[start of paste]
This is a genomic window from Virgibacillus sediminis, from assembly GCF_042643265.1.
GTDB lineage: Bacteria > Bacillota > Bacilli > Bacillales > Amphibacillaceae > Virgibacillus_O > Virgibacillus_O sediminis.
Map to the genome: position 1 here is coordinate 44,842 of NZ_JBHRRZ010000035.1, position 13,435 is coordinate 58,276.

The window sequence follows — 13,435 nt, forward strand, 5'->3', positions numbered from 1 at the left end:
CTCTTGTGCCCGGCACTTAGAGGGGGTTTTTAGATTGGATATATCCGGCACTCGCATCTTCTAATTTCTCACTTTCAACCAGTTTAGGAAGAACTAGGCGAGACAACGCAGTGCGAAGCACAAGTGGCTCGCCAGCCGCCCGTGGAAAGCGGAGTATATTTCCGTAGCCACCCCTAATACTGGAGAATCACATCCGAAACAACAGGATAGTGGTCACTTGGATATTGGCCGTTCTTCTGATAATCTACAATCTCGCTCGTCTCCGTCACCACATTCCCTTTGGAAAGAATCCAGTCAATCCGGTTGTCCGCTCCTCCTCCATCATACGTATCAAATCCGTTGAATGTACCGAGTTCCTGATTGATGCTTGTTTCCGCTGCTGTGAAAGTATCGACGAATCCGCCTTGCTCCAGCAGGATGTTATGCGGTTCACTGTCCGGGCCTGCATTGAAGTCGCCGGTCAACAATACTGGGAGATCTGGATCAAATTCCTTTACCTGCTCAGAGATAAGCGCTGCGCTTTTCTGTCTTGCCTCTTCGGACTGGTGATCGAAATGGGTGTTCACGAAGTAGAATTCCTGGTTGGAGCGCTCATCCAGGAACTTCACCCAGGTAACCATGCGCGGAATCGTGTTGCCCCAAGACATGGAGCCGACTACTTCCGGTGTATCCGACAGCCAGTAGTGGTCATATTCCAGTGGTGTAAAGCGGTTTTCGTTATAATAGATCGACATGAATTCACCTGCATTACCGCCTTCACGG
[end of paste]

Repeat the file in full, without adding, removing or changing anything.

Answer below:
This is a genomic window from Virgibacillus sediminis, from assembly GCF_042643265.1.
GTDB lineage: Bacteria > Bacillota > Bacilli > Bacillales > Amphibacillaceae > Virgibacillus_O > Virgibacillus_O sediminis.
Map to the genome: position 1 here is coordinate 44,842 of NZ_JBHRRZ010000035.1, position 13,435 is coordinate 58,276.

The window sequence follows — 13,435 nt, forward strand, 5'->3', positions numbered from 1 at the left end:
CTCTTGTGCCCGGCACTTAGAGGGGGTTTTTAGATTGGATATATCCGGCACTCGCATCTTCTAATTTCTCACTTTCAACCAGTTTAGGAAGAACTAGGCGAGACAACGCAGTGCGAAGCACAAGTGGCTCGCCAGCCGCCCGTGGAAAGCGGAGTATATTTCCGTAGCCACCCCTAATACTGGAGAATCACATCCGAAACAACAGGATAGTGGTCACTTGGATATTGGCCGTTCTTCTGATAATCTACAATCTCGCTCGTCTCCGTCACCACATTCCCTTTGGAAAGAATCCAGTCAATCCGGTTGTCCGCTCCTCCTCCATCATACGTATCAAATCCGTTGAATGTACCGAGTTCCTGATTGATGCTTGTTTCCGCTGCTGTGAAAGTATCGACGAATCCGCCTTGCTCCAGCAGGATGTTATGCGGTTCACTGTCCGGGCCTGCATTGAAGTCGCCGGTCAACAATACTGGGAGATCTGGATCAAATTCCTTTACCTGCTCAGAGATAAGCGCTGCGCTTTTCTGTCTTGCCTCTTCGGACTGGTGATCGAAATGGGTGTTCACGAAGTAGAATTCCTGGTTGGAGCGCTCATCCAGGAACTTCACCCAGGTAACCATGCGCGGAATCGTGTTGCCCCAAGACATGGAGCCGACTACTTCCGGTGTATCCGACAGCCAGTAGTGGTCATATTCCAGTGGTGTAAAGCGGTTTTCGTTATAATAGATCGACATGAATTCACCTGCATTACCGCCTTCACGG